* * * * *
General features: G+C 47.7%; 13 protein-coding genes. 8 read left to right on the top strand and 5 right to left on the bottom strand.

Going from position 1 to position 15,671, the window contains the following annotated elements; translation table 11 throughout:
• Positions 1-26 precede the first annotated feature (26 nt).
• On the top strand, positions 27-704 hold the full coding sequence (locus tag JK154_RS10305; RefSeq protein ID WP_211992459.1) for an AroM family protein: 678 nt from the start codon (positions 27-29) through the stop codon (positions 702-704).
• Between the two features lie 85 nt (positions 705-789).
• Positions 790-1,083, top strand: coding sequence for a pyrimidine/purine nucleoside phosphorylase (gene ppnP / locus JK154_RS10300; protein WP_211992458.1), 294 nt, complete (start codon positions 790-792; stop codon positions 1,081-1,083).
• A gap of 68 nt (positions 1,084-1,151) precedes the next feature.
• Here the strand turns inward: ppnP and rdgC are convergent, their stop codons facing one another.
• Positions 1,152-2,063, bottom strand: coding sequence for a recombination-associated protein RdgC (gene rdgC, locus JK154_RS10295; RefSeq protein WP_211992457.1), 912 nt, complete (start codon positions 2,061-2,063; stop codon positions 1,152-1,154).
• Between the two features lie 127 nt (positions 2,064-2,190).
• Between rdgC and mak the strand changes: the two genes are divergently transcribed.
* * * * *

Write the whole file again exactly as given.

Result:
General features: G+C 47.7%; 13 protein-coding genes. 8 read left to right on the top strand and 5 right to left on the bottom strand.

Going from position 1 to position 15,671, the window contains the following annotated elements; translation table 11 throughout:
• Positions 1-26 precede the first annotated feature (26 nt).
• On the top strand, positions 27-704 hold the full coding sequence (locus tag JK154_RS10305; RefSeq protein ID WP_211992459.1) for an AroM family protein: 678 nt from the start codon (positions 27-29) through the stop codon (positions 702-704).
• Between the two features lie 85 nt (positions 705-789).
• Positions 790-1,083, top strand: coding sequence for a pyrimidine/purine nucleoside phosphorylase (gene ppnP / locus JK154_RS10300; protein WP_211992458.1), 294 nt, complete (start codon positions 790-792; stop codon positions 1,081-1,083).
• A gap of 68 nt (positions 1,084-1,151) precedes the next feature.
• Here the strand turns inward: ppnP and rdgC are convergent, their stop codons facing one another.
• Positions 1,152-2,063, bottom strand: coding sequence for a recombination-associated protein RdgC (gene rdgC, locus JK154_RS10295; RefSeq protein WP_211992457.1), 912 nt, complete (start codon positions 2,061-2,063; stop codon positions 1,152-1,154).
• Between the two features lie 127 nt (positions 2,064-2,190).
• Between rdgC and mak the strand changes: the two genes are divergently transcribed.